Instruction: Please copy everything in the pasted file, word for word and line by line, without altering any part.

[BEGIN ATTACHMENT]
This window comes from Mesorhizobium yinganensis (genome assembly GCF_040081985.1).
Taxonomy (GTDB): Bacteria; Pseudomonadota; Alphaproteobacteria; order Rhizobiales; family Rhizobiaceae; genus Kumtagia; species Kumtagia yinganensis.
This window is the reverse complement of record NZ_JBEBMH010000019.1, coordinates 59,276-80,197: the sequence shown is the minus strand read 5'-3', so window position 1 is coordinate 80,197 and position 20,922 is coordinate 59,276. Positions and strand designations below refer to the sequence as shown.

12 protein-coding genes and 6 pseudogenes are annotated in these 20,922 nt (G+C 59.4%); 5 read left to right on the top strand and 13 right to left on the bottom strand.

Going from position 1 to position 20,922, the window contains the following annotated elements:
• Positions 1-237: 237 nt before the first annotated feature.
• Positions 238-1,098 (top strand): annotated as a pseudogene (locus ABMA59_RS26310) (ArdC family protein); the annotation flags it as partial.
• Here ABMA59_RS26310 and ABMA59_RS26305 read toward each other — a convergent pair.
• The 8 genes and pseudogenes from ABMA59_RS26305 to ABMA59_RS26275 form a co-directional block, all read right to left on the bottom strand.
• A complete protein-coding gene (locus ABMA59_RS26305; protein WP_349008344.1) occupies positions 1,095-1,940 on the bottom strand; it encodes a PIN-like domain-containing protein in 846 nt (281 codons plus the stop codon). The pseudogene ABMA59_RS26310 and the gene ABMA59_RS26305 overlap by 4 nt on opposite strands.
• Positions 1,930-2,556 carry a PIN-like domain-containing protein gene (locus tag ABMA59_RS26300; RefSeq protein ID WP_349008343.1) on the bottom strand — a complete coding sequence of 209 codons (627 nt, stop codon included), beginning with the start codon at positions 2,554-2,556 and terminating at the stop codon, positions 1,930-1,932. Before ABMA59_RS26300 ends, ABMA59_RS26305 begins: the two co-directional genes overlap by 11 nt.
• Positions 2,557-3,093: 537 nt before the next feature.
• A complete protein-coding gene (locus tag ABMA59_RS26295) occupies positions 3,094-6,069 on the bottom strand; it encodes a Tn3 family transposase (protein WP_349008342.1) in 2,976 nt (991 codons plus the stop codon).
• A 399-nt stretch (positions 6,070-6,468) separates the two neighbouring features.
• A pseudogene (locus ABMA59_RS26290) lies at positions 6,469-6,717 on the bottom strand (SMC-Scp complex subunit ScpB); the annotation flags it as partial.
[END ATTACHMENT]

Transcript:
This window comes from Mesorhizobium yinganensis (genome assembly GCF_040081985.1).
Taxonomy (GTDB): Bacteria; Pseudomonadota; Alphaproteobacteria; order Rhizobiales; family Rhizobiaceae; genus Kumtagia; species Kumtagia yinganensis.
This window is the reverse complement of record NZ_JBEBMH010000019.1, coordinates 59,276-80,197: the sequence shown is the minus strand read 5'-3', so window position 1 is coordinate 80,197 and position 20,922 is coordinate 59,276. Positions and strand designations below refer to the sequence as shown.

12 protein-coding genes and 6 pseudogenes are annotated in these 20,922 nt (G+C 59.4%); 5 read left to right on the top strand and 13 right to left on the bottom strand.

Going from position 1 to position 20,922, the window contains the following annotated elements:
• Positions 1-237: 237 nt before the first annotated feature.
• Positions 238-1,098 (top strand): annotated as a pseudogene (locus ABMA59_RS26310) (ArdC family protein); the annotation flags it as partial.
• Here ABMA59_RS26310 and ABMA59_RS26305 read toward each other — a convergent pair.
• The 8 genes and pseudogenes from ABMA59_RS26305 to ABMA59_RS26275 form a co-directional block, all read right to left on the bottom strand.
• A complete protein-coding gene (locus ABMA59_RS26305; protein WP_349008344.1) occupies positions 1,095-1,940 on the bottom strand; it encodes a PIN-like domain-containing protein in 846 nt (281 codons plus the stop codon). The pseudogene ABMA59_RS26310 and the gene ABMA59_RS26305 overlap by 4 nt on opposite strands.
• Positions 1,930-2,556 carry a PIN-like domain-containing protein gene (locus tag ABMA59_RS26300; RefSeq protein ID WP_349008343.1) on the bottom strand — a complete coding sequence of 209 codons (627 nt, stop codon included), beginning with the start codon at positions 2,554-2,556 and terminating at the stop codon, positions 1,930-1,932. Before ABMA59_RS26300 ends, ABMA59_RS26305 begins: the two co-directional genes overlap by 11 nt.
• Positions 2,557-3,093: 537 nt before the next feature.
• A complete protein-coding gene (locus tag ABMA59_RS26295) occupies positions 3,094-6,069 on the bottom strand; it encodes a Tn3 family transposase (protein WP_349008342.1) in 2,976 nt (991 codons plus the stop codon).
• A 399-nt stretch (positions 6,070-6,468) separates the two neighbouring features.
• A pseudogene (locus ABMA59_RS26290) lies at positions 6,469-6,717 on the bottom strand (SMC-Scp complex subunit ScpB); the annotation flags it as partial.